This blog is about breasts. It celebrates the beautiful diversity of breasts, of all sizes, shapes, colours, ages and races. By showing how all breasts are different, and uniquely special, we will be able to challenge the beliefs around what makes breasts beautiful. There is no single standard for breast beauty and all breasts are amazing. This blog aims to help people with breasts feel better about themselves, improve self-esteem, and show that they are normal.
This blog is inclusive of all cisgender women and trans* people with breasts, regardless of race, age or sexual preference.
NOTE: This blog shows photos depicting nudity in a non-sexual setting, and contains written content with adult themes. Photo submissions showing nudity are to be from people 18+ only.
WARNING: If you have a blog that mainly contains and reblogs porn, DO NOT FOLLOW this blog and DO NOT REBLOG any posts from it. Otherwise you will be blocked and reported for harassment.
Okay so I thought I was the only one in the world who had inverted nipples. And I hated it. This blog has made me feel so confident! Love it!
I’m so pleased. You’re not alone. You’re in an exclusive group of the top 10% of amazing awesomeness. Inverted nipples are fucking outstanding! :)
10% might not sound very much, but worldwide that’s over 356,000,000 women/people with breasts. Or if you think of it this way, it’s equivalent to the entire populations of the USA and Canada combined having inverted nipples. How cool is that?
I recently ran a survey into breast appearance. Respondents were asked to say whether they felt their breasts looked saggy.
47% of 15 year olds said they did (17% completely agreed, 17% somewhat agreed, and 13% slightly agreed). Compare that to respondents of all ages where 52.5% said they had saggy breasts (21.6% completely agreed, 16.1% somewhat agreed, and 14.8% slightly agreed).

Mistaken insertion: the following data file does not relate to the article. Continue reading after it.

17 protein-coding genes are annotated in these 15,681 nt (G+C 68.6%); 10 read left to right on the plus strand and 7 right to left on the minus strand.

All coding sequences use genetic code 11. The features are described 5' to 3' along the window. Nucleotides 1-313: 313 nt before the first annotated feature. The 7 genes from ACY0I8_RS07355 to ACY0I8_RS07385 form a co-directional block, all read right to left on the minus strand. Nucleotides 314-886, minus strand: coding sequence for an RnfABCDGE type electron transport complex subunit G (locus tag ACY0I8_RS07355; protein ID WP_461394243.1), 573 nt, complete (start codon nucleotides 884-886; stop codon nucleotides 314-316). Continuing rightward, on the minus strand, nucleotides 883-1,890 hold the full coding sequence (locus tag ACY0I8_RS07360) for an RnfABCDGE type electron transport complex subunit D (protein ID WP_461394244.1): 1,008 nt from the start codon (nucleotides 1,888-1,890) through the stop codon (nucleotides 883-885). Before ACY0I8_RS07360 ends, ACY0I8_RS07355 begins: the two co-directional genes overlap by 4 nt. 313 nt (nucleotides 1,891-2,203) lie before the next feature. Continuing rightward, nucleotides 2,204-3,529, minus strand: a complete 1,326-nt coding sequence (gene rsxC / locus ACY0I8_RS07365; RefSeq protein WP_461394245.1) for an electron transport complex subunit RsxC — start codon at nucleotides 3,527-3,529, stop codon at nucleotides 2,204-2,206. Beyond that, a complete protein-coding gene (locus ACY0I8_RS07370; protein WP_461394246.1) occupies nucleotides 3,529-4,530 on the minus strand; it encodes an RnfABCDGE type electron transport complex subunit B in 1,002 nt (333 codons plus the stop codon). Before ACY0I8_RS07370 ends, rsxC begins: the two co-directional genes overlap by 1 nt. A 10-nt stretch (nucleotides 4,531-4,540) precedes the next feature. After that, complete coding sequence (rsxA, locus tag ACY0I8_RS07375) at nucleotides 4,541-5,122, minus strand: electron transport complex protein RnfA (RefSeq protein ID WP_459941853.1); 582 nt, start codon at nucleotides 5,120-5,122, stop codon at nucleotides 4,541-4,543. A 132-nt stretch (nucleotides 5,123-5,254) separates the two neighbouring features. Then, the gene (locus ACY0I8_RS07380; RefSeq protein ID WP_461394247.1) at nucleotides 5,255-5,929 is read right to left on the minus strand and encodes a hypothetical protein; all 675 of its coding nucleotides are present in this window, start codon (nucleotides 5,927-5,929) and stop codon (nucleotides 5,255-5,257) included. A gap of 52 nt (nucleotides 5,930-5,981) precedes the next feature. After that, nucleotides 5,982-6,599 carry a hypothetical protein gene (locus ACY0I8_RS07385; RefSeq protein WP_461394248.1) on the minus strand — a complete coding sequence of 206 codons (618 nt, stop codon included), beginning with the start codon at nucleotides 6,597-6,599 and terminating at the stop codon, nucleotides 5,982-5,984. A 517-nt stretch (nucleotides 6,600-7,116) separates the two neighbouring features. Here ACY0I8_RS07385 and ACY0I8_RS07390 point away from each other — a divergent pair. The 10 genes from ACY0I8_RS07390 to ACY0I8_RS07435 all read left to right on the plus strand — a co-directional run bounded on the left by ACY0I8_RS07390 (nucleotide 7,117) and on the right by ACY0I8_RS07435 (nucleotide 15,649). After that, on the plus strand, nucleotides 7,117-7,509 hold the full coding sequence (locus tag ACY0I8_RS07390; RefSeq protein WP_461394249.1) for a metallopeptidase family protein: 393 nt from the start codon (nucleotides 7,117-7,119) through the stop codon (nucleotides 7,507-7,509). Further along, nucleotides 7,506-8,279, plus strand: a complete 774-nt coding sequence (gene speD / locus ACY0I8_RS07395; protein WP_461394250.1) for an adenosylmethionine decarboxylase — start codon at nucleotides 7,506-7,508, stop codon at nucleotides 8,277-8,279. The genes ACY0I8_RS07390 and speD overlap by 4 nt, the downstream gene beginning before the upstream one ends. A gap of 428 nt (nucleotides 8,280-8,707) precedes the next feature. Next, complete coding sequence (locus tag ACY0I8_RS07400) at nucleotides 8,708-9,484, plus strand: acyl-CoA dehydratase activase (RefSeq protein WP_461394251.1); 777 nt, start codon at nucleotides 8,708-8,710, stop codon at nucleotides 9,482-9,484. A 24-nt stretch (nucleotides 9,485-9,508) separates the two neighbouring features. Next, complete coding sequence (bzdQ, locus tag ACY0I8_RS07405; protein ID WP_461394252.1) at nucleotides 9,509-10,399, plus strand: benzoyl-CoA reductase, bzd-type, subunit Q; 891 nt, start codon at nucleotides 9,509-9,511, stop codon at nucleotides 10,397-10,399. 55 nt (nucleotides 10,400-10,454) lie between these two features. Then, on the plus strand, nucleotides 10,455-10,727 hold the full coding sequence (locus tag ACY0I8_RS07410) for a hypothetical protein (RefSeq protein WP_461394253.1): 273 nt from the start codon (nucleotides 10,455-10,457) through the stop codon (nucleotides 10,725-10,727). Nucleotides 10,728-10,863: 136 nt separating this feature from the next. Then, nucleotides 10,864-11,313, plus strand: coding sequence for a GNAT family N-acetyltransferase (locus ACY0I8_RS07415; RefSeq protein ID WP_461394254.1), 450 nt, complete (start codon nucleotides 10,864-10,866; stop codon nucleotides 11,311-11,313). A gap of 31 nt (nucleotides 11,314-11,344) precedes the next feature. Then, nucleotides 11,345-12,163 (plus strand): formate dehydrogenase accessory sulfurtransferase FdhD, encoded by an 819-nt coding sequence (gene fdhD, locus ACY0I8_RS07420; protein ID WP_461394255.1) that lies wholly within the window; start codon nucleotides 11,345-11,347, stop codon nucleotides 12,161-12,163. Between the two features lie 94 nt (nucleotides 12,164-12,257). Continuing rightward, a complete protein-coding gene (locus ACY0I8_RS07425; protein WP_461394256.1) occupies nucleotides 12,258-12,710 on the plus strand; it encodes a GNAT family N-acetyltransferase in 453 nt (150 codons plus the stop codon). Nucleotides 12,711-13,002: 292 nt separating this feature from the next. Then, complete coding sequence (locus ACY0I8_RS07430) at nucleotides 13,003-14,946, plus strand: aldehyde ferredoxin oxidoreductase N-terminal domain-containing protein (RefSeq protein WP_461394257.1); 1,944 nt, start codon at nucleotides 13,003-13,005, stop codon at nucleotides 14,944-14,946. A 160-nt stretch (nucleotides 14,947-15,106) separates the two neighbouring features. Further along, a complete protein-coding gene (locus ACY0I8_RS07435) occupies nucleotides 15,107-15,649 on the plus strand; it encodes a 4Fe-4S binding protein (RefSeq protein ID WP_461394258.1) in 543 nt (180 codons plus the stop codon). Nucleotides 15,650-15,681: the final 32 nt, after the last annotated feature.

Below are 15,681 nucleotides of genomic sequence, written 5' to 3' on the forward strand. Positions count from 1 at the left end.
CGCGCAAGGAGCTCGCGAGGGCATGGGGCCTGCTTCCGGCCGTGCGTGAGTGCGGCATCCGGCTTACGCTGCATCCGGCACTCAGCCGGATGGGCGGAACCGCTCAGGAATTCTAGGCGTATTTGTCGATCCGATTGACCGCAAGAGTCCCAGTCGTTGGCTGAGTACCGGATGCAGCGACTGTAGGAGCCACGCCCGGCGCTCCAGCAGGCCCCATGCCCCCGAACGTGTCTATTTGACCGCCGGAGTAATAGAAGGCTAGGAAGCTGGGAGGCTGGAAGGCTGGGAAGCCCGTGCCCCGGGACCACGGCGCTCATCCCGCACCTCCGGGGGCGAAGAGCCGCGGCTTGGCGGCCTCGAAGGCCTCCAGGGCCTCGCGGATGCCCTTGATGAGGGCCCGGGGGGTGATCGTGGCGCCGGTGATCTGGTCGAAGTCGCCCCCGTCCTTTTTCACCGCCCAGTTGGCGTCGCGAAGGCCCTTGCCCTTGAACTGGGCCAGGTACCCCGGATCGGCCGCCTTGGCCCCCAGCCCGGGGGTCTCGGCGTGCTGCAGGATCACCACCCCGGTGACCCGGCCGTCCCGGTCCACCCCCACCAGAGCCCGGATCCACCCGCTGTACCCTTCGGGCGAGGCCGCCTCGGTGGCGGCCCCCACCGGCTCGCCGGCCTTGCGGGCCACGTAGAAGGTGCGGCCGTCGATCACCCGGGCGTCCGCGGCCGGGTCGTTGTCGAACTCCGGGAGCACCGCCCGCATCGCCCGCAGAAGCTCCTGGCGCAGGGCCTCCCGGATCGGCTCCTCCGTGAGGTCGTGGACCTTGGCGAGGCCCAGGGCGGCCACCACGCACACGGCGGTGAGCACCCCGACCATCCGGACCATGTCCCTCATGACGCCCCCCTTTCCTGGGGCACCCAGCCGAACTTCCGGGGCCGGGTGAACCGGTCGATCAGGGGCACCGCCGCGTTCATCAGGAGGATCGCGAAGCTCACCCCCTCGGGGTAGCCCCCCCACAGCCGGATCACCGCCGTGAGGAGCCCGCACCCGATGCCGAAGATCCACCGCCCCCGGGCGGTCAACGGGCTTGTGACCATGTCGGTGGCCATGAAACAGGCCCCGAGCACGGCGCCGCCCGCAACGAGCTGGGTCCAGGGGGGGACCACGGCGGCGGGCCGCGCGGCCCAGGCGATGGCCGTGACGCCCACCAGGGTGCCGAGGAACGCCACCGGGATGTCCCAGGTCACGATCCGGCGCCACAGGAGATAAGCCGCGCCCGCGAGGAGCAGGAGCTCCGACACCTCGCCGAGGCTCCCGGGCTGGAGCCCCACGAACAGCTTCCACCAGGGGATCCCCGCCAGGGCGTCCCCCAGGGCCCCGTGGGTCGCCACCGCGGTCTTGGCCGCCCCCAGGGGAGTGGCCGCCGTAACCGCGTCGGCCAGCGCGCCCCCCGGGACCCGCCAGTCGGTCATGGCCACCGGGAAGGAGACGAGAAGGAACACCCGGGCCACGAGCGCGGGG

Around 7% of 15 year olds described their breasts as having nipples that pointed downwards, and 13.5% of all ages said they did too.
I know it might be hard to accept, or even like your breasts, but you’re pretty normal.
It’s very common and you have nothing to worry about.
From my recent survey into breast appearance, which had predominantly Caucasian (white) respondents 49.1% respondents said they had dark hair on their areolae (44.1% some, 5% many). This applies across all ages groups, with roughly half of all people with breasts having dark hairs. Over 25s are more likely to say they have many dark hairs (8%) which would suggest that they increase as you age.
People from other racial backgrounds (east Asian, middle eastern, Mediterranean, south Asian/Indian, black African, South American, Latin etc) were more likely to have dark hair on their areolae, at 69%. Around 57% had some. Around 12% had many. The number of respondents was too small though to be sure about the statistics, but it is indicative and from my own experience, my own hairy areolae, and with Italian family and Mediterranean and middle eastern friends I believe that those figures would be fairly sound.
A significant proportion of people feel embarrassment about them, and will often shave or pluck them out. But considering that over half of women have them, surely it’s the norm and nothing to worry about. Keep them, pluck them, that’s up to you, but there’s no reason to feel self-conscious about having them. You’re normal.